An Interview With Ellen Siegel

In 2001, I conducted interviews with several Jewish peace activists regarding the current Palestinian Intifada for freedom. Among them was registered nurse Ellen Siegel. Ellen, who worked at Gaza Hospital [Lebanon] during the massacre at Sabra and Shatila, reflected on what she saw during those dark days. And as we approach the 20th anniversary of the massacre, I would like to share her thoughts.

Please note that at the time of the interview, there was a strong effort to bring Ariel Sharon, often viewed as the mastermind of the massacre, to justice in Belgium. Still, Ellen’s comments remain noteworthy and deserve to be repeated.

SM: I do have one additional question that I really couldn’t ask anyone else…you were at the camps during the massacre at Sabra/Shatila. What are your thoughts right now with a potential trial in Belgium?

ES: I was working as a nurse at the Gaza Hospital in Sabra Camp during the massacre in 1982. A terrible crime occurred at Sabra and Shatila. Approximately one thousand people were massacred in cold blood. Those killed were unarmed civilians. When one reads personal testimonies there is no doubt that this was an atrocity.

Ariel Sharon, the current Prime Minister of Israel was the commander of the Israeli Defense Forces at the time of the massacre. Almost every politically knowledgeable Israeli was aware of the deep and long rooted history of hatred between the Palestinians and the Lebanese Christian Phalangists. Israel sent the Phalange into the camps to supposedly “rid the camp of remaining PLO fighters.”

They blocked off all the entrances and exits of the camps thereby not allowing the camps inhabitants to escape. They supplied the flares that lit up neighborhoods of the camp which allowed the Phalange to see their way through the alleyways of the camp. On the final day of the massacre, the international health workers were led out of the camp. We saw many soldiers with walkie-talkies, dead bodies, a bulldozer with a Hebrew letter moving soil around in a large area.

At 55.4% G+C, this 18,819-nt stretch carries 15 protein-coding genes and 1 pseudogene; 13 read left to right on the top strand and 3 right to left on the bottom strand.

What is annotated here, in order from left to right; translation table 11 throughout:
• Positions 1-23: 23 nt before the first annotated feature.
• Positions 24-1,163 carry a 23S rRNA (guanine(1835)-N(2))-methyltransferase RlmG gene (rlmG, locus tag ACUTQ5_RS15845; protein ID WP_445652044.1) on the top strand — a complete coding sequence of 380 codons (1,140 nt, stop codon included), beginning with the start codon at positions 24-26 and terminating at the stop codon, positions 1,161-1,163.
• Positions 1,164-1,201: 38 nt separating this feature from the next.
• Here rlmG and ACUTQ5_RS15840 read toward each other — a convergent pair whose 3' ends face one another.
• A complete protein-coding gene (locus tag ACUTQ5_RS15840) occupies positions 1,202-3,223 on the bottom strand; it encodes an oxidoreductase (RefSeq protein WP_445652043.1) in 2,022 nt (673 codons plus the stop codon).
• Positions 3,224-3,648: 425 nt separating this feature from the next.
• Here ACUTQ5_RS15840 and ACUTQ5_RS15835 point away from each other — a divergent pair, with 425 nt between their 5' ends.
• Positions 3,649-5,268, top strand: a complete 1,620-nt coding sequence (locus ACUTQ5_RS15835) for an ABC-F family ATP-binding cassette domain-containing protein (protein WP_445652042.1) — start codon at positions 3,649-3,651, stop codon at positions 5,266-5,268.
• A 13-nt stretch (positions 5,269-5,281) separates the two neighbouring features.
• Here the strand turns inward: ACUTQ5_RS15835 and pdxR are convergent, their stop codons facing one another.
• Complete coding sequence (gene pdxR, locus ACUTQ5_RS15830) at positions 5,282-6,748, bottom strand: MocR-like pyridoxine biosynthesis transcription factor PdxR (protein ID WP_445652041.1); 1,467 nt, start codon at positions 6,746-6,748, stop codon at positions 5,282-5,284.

We were lined up against a bullet ridden wall; an Israeli came running and stopped the Phalange from shooting. We were led to the Israeli Forward Command Post where we saw Israeli soldiers on the roof looking down on the camps. Those in command knew WHAT WOULD happen, knew WHAT WAS happening, and did not stop it from happening for at least 48 hours.

The Israeli Commission of Inquiry found Sharon to be “indirectly responsible.” His responsibility was more than indirect. As head of an army occupying a capital, Beirut, he was responsible for the welfare of the inhabitants.

As Jews we continue to search for Nazi war criminals, and rightly so. As moral and righteous people we must also seek justice for the crime against humanity that was committed in those camps. I do hope that this case gets to be heard in Brussels. There are a number of nurses and doctors that were present during those days that have requested to testify.

No matter what happens, this story is being heard by a new generation. Sharon’s legacy is tainted; history will take note of this massacre. One hopes that one day ALL those responsible will be judged. And that justice will be done.

Sherri Muzher, who holds a Jurist Doctor in International and Comparative Law, is a Palestinian-American activist and free lance journalist.

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